All owners say they have to be careful about where they go on holiday. Countries with warmer climates are a no-go, unless in winter. Most owners have solutions if they need to go away, but generally they prefer to travel with their pet, picking hotels and apartments accordingly.
Thinking of getting one?
The Barry Foundation delivers about 20 puppies per season. Anyone can buy a dog for CHF2,600 if certain conditions are met.
“They have to have space and time to dedicate to the dog,” Billot explains. “You must have owned a dog in the past because starting with a Saint Bernard is a bit complicated. We check for a lot of things and we try to limit exports. We like to keep the dogs in the area so that we can have news and visit them.”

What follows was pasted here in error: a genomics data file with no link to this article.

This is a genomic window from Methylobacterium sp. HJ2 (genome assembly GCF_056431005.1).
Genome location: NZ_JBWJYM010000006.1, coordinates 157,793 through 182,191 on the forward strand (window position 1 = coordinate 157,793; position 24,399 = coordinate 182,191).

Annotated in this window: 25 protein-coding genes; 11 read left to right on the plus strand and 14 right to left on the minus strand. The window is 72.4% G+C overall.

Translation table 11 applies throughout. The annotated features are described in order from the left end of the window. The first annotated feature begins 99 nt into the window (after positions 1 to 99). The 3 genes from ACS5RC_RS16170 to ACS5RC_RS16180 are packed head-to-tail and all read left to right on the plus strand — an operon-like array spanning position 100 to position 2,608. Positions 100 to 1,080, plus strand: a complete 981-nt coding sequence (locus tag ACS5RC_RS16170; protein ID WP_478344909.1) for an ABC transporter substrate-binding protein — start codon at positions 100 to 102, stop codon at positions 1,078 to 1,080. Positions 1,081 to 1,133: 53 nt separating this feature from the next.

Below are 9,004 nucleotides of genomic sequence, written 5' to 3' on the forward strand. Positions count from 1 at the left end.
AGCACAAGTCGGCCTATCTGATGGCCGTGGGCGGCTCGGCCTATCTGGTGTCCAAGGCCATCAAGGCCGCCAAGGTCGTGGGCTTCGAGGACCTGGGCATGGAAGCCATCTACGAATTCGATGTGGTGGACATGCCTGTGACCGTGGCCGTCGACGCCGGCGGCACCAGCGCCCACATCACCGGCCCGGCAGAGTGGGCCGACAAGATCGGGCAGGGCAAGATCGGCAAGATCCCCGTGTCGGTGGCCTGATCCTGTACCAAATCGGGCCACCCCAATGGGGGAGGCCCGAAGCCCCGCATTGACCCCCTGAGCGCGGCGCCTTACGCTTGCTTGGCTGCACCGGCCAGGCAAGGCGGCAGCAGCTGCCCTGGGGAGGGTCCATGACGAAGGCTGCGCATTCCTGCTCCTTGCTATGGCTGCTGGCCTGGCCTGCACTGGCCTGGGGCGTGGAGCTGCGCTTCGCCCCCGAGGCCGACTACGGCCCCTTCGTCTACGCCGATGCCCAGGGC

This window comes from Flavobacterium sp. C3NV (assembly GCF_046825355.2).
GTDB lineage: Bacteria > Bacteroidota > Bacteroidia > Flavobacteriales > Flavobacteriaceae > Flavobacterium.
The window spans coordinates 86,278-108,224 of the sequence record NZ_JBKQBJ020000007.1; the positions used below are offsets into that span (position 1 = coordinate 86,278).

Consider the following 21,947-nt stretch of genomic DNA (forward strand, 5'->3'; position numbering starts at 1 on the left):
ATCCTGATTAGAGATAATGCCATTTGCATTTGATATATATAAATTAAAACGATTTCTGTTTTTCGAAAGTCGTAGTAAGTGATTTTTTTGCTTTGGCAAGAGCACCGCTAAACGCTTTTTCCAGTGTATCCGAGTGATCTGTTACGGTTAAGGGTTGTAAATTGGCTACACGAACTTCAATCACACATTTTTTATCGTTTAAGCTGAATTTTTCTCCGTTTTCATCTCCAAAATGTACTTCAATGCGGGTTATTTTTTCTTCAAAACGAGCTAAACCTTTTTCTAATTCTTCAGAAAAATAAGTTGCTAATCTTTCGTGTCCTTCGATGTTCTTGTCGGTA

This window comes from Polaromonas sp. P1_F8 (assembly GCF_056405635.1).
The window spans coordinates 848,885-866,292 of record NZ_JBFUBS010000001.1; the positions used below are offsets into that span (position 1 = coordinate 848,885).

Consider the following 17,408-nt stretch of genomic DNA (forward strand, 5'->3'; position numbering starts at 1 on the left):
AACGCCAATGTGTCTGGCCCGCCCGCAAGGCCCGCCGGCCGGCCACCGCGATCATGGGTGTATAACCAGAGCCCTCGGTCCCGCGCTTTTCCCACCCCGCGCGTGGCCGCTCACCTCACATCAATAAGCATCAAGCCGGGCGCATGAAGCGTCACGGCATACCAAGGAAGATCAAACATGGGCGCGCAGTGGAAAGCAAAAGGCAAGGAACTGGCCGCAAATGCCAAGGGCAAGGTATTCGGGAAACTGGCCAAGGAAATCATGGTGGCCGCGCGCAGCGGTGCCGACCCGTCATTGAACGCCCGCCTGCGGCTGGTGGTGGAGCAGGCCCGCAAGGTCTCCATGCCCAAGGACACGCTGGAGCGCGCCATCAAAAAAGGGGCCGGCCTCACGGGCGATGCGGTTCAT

While many owners felt the sleep-loving dog would be a good “flat mate”, provided the owner had time to exercise the dog, the foundation recommends an outdoor space with at least 500-1,000 square metres. Grandjean has the outdoor space and walks Kate for at least three hours a day on average – 30 minutes first thing, two hours over lunch and another 30 minutes in the evening.
“Inform yourself beforehand,” recommends Haering, who combines training Tori with raising a five-year-old daughter. “There are many dogs who are taken and then families realise that they don’t have the time or space.”
Tori is her first Saint Bernard. She had acquired a love for the dog from her grandmother, who also owned one. While Tori doesn’t always listen, she loves to snuggle and is a source of constant good cheer – not just at Christmas.